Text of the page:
-If you have a regular blender, blend in small batches being very careful to not explode hot mole negro out the top of the blender. I highly suggest putting a dish towel over the top each time you start up the blender. Don’t believe me? Next time you see my mom, check out the scars she has on the inner section of her left upper arm. I remember very clearly helping her change the bandages on her second and third degree burns for weeks after the leek soup she was making exploded out of the blender.
8. If you think the mole negro is too watery, simmer it down to whatever consistency you like. Mine was fine at this step. It should be somewhat thickish, but still pourable and not sludge like.
You now have mole negro.

The enchiladas
9. Preheat oven to 400F.
10. Chop up the chicken thighs into smaller pieces for cooking. Season to taste with salt, pepper, and garlic powder.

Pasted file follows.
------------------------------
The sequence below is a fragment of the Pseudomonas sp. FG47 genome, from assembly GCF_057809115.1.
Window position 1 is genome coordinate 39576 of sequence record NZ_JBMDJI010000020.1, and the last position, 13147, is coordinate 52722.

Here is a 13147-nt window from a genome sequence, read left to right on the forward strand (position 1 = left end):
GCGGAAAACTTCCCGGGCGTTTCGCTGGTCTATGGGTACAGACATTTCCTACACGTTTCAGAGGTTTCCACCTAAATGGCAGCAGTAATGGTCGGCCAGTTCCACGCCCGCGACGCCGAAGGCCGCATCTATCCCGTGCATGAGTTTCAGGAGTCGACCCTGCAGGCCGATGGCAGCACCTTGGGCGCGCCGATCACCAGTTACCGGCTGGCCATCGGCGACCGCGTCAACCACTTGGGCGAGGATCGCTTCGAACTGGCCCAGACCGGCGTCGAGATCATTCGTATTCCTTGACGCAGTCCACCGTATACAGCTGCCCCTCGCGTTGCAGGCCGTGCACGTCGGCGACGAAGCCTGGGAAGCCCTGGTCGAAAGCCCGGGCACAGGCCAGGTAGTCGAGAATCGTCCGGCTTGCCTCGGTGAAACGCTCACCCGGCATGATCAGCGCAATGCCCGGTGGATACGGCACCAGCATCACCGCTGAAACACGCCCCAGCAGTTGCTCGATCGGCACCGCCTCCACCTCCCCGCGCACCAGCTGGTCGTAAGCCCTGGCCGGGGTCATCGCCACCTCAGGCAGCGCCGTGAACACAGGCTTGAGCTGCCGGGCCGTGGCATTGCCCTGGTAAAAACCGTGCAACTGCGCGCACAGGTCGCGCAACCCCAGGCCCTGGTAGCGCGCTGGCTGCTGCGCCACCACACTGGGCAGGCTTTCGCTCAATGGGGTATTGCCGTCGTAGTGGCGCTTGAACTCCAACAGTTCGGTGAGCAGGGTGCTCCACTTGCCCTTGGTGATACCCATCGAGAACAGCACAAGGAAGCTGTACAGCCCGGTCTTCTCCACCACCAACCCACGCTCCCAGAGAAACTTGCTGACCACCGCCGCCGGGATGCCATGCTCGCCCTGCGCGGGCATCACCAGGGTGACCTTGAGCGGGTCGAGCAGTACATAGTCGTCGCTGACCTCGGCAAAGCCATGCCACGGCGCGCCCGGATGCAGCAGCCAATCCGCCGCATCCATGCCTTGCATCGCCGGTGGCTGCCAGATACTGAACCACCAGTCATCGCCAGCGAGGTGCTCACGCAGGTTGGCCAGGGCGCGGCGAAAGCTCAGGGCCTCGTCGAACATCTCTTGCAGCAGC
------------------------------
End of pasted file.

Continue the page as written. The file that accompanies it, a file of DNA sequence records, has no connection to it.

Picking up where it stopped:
11. Melt the bacon fat in a deep skillet. Brown/cook the chicken all the way through.
12. Chop up the chicken into small pieces, smaller than bite size. In a bowl, mix the chicken with 1/2 c mole negro.
13. Spread 1/2 c mole negro in the bottom of a large casserole dish. We’ve got a small 8 x 8, a 11 x 7, and a 15 x 9. I should have used the largest one. I started with the medium one and it wasn’t big enough.
14. Soften the tortillas. I suggest the wet paper towel method (wrap the tortillas in a damp paper towel and microwave for 30 seconds).
15. Lay out your tortillas and divide the chicken/mole negro mix evenly between them.
16. Roll the tortillas up in enchilada style and place in the casserole seam side down.